- How to connect (such as encryption methods)
- Who to connect as (the username)
- The password of the user (to be able to authenticate)
I know that my website and my mailbox exist on the SAME server. I can tell this by looking at the DNS records for my domain using intodns.com. Like this:
See how the highlighted parts both have the same IP address (184.108.40.206)? That means that the same server handles traffic for both my website and my emails for my domain. So the mail server runs locally for me, and this is generally the case when using cPanel hosting (unless your hosting provider has spearate servers for website .
If you see the same you’ll be able to follow this guide like for like, but the mailbox you created when carrying out the above, you’ll need to know the address of this server (check your hosts email settings, and make a note of the mail server address that’s provided as you’ll need this in a minute).
We’re going to need to install a plugin that can be used for SMTP authentication. So log in to your WordPress and hover over “Plugins” in the menu on the left hand side, then click on “Add new”:
The plugin we’re going to use is called Easy WP SMTP so type this in the search box, then click on the “Install Now” button in the Easy WP SMPT section:
Then, when it’s finished installing click the “Activate” button:
After activating you’ll be directed to a “Let’s get you started” page, but just click the “Go back to the dashboard” at the bottom of the page:
And you’ll then be directed to Easy WP SMTP’s settings page:
Scroll down until you see the “Mailer Settings” section, and in this section click on “Other SMTP”:
If you then scroll down a bit further, you’ll see where you enter the SMTP server settings.
Because I know my SMTP server is on the same server as my site, I’m going to use these settings:
- SMTP Host: localhost
- Type of encryption: None (there’s no certificate on localhost, which you need for encryption to work, and I don’t need encryption as no data is being sent over the wire, it’s all contained on a single virtual machine)
- SMTP port : 25 (because this is the port SMTP servers listen on when no encryption is being used)
- Auto TLS: Off (because I don’t want to use encryption)
- SMTP Authentication: Enabled (because that’s why we’re doing all this!)
- SMTP username: email@example.com (because that’s the username of the mailbox I set up earlier, which I’ll be making WordPress use for authentication)
- SMTP Password: The password of the firstname.lastname@example.org mailbox that I set when creating this mailbox.
If the mail server you’re using is an external mail server, you’ll need to know the address of this server, and you’ll want to use encryption because a username and password is being transmitted to an external server, so you’d be best to use:
- SMTP Host: the address of the mail server that holds the mailbox you created as above.
- Type of encryption: TLS
- SMTP port: 587 (because this is the port SMTP servers listen on when no using TLS encryption)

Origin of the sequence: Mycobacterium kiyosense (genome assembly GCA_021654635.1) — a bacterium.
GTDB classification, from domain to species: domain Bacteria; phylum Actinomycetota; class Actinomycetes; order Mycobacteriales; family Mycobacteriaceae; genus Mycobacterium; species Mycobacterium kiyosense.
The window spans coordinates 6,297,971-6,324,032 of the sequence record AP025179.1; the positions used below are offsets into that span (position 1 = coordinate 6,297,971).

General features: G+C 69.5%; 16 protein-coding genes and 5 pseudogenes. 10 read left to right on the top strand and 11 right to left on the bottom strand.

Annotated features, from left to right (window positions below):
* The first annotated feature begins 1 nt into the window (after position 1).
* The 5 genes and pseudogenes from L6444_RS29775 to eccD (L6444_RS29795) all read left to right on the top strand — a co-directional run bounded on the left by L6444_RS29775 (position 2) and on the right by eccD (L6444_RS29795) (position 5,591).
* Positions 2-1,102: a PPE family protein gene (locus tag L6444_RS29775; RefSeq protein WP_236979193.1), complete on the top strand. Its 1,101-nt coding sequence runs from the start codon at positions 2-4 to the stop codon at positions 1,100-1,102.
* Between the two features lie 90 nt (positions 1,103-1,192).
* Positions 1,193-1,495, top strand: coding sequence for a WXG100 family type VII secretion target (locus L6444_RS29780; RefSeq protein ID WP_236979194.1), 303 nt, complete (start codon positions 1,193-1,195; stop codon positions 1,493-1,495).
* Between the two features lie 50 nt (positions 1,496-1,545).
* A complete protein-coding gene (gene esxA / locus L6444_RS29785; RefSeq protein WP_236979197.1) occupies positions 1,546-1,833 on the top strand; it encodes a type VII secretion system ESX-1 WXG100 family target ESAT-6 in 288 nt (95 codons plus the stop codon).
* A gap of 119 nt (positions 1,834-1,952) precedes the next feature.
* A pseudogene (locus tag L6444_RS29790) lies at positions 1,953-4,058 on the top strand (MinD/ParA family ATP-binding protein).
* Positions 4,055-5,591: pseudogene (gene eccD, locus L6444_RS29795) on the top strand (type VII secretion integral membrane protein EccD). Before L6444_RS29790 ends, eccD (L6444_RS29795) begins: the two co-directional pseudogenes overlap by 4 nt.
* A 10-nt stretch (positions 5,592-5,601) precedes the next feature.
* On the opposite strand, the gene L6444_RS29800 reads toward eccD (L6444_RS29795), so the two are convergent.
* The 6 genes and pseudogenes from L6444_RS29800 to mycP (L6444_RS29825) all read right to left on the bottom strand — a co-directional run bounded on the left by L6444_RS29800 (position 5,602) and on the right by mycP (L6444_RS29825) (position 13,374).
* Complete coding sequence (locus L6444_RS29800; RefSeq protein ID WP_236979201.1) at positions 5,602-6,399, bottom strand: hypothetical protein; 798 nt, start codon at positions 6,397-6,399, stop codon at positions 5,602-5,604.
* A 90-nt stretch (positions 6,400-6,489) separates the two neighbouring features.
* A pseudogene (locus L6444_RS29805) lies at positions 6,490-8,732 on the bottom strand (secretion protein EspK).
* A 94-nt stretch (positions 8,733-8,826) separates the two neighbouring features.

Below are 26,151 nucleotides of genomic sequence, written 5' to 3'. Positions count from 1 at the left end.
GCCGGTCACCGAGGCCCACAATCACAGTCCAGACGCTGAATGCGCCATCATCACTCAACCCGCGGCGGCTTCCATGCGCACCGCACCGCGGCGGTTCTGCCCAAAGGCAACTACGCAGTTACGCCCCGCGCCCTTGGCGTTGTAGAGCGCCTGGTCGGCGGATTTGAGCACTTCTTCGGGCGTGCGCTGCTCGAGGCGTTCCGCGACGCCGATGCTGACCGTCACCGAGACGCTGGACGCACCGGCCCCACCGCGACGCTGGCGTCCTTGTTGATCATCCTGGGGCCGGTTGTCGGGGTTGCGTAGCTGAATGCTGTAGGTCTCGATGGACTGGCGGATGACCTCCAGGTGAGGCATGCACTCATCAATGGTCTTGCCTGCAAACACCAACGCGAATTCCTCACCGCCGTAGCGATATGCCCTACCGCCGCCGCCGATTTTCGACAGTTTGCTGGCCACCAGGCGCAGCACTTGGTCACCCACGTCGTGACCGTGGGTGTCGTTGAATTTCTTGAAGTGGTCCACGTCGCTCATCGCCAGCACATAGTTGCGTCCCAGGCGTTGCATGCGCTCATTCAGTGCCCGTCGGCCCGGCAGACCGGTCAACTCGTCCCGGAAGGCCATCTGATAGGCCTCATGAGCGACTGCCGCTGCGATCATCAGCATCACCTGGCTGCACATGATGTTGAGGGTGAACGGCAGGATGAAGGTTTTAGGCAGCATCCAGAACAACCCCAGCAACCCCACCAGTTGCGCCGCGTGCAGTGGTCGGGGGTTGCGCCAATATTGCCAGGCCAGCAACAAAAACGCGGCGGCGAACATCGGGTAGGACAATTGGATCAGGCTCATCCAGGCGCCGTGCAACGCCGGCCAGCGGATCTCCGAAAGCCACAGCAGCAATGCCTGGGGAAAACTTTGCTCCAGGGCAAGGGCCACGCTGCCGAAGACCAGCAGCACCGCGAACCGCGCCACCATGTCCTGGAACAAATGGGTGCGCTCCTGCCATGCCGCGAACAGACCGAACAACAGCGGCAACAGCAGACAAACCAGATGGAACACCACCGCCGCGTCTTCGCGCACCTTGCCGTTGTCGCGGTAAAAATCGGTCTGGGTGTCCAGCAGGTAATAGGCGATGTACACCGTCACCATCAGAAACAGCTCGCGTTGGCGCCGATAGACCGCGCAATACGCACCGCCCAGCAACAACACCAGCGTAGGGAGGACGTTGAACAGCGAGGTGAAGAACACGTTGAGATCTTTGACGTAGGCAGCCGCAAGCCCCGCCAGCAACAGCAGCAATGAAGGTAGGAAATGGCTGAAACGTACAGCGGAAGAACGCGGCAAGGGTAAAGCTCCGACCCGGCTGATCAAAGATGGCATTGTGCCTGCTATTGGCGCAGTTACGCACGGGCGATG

- Auto TLS: On
- SMTP Authentication: Enabled (because that’s why we’re doing all this!)
- SMTP username: The username of the mailbox you recently created (usually the full email address)
- SMTP Password: The password of the mailbox that you set when creating the mailbox.
Scroll down a bit further and you’ll see some more settings. In this area make sure you set the “From Email Address: as the same address you used as the username above.
You can set the “force from email” a “From name” and “Force from name” if you want, but I tend to specify these in the contact forms themselves. It’s up to you.
Then click “Save Settings”:
Now we just need to test this all works. We can do this by clicking on the “Send a test” facility in the Easy WP SMTP menu options on the left hand side of your WordPress dashboard:
Enter an email address to send the test email to, then click on “Send Test Email”:
And, if you’ve set everything up correctly, you should see a “Test HTML email was sent successfully! Please check your inbox to make sure it is delivered.” message:
But like it says, check to make sure it has been delivered. We’re doing this mainly to improve email deliverability and making sure the test email was delivered to the mailbox is the best way to confirm website generated emails can be received OK.
I’ve just checked, and the test email is present in my mailbox:
Any further emails that WordPress sends will now undergo SMTP authentication as you’ve configured above. Great! Now you’re ready to add a contact form to your WordPress.
- Email deliverability is important even if your site only sends you contact form emails.
- Email deliverability can, in part, be improved with SMTP authentication.
- When configured your WordPress will use SMTP authentication for all site messages. This includes the password reset emails.
- If you use a contact form on your site, using SMTP authentication increases the chance of you receiving the contact form generated emails.